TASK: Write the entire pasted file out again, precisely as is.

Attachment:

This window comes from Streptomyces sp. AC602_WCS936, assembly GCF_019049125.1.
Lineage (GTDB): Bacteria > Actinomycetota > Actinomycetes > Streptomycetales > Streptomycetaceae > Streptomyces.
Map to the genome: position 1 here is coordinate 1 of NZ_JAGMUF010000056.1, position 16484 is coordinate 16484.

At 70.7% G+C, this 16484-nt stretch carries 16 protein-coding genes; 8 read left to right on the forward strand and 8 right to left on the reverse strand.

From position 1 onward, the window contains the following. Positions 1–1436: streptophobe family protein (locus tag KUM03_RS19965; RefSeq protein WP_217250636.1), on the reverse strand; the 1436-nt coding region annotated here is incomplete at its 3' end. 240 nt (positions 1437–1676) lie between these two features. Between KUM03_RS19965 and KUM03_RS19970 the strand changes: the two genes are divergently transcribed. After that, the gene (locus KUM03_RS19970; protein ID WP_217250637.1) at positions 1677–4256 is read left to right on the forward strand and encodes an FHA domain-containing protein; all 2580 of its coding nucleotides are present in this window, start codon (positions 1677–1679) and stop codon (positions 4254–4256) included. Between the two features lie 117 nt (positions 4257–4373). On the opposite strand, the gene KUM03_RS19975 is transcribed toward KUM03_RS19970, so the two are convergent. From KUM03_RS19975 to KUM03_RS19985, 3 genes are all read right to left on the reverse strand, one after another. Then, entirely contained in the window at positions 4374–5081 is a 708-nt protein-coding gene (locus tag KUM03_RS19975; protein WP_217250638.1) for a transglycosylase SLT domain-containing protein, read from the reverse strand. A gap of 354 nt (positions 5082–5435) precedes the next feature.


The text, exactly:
This window comes from Streptomyces sp. AC602_WCS936, assembly GCF_019049125.1.
Lineage (GTDB): Bacteria > Actinomycetota > Actinomycetes > Streptomycetales > Streptomycetaceae > Streptomyces.
Map to the genome: position 1 here is coordinate 1 of NZ_JAGMUF010000056.1, position 16484 is coordinate 16484.

At 70.7% G+C, this 16484-nt stretch carries 16 protein-coding genes; 8 read left to right on the forward strand and 8 right to left on the reverse strand.

From position 1 onward, the window contains the following. Positions 1–1436: streptophobe family protein (locus tag KUM03_RS19965; RefSeq protein WP_217250636.1), on the reverse strand; the 1436-nt coding region annotated here is incomplete at its 3' end. 240 nt (positions 1437–1676) lie between these two features. Between KUM03_RS19965 and KUM03_RS19970 the strand changes: the two genes are divergently transcribed. After that, the gene (locus KUM03_RS19970; protein ID WP_217250637.1) at positions 1677–4256 is read left to right on the forward strand and encodes an FHA domain-containing protein; all 2580 of its coding nucleotides are present in this window, start codon (positions 1677–1679) and stop codon (positions 4254–4256) included. Between the two features lie 117 nt (positions 4257–4373). On the opposite strand, the gene KUM03_RS19975 is transcribed toward KUM03_RS19970, so the two are convergent. From KUM03_RS19975 to KUM03_RS19985, 3 genes are all read right to left on the reverse strand, one after another. Then, entirely contained in the window at positions 4374–5081 is a 708-nt protein-coding gene (locus tag KUM03_RS19975; protein WP_217250638.1) for a transglycosylase SLT domain-containing protein, read from the reverse strand. A gap of 354 nt (positions 5082–5435) precedes the next feature.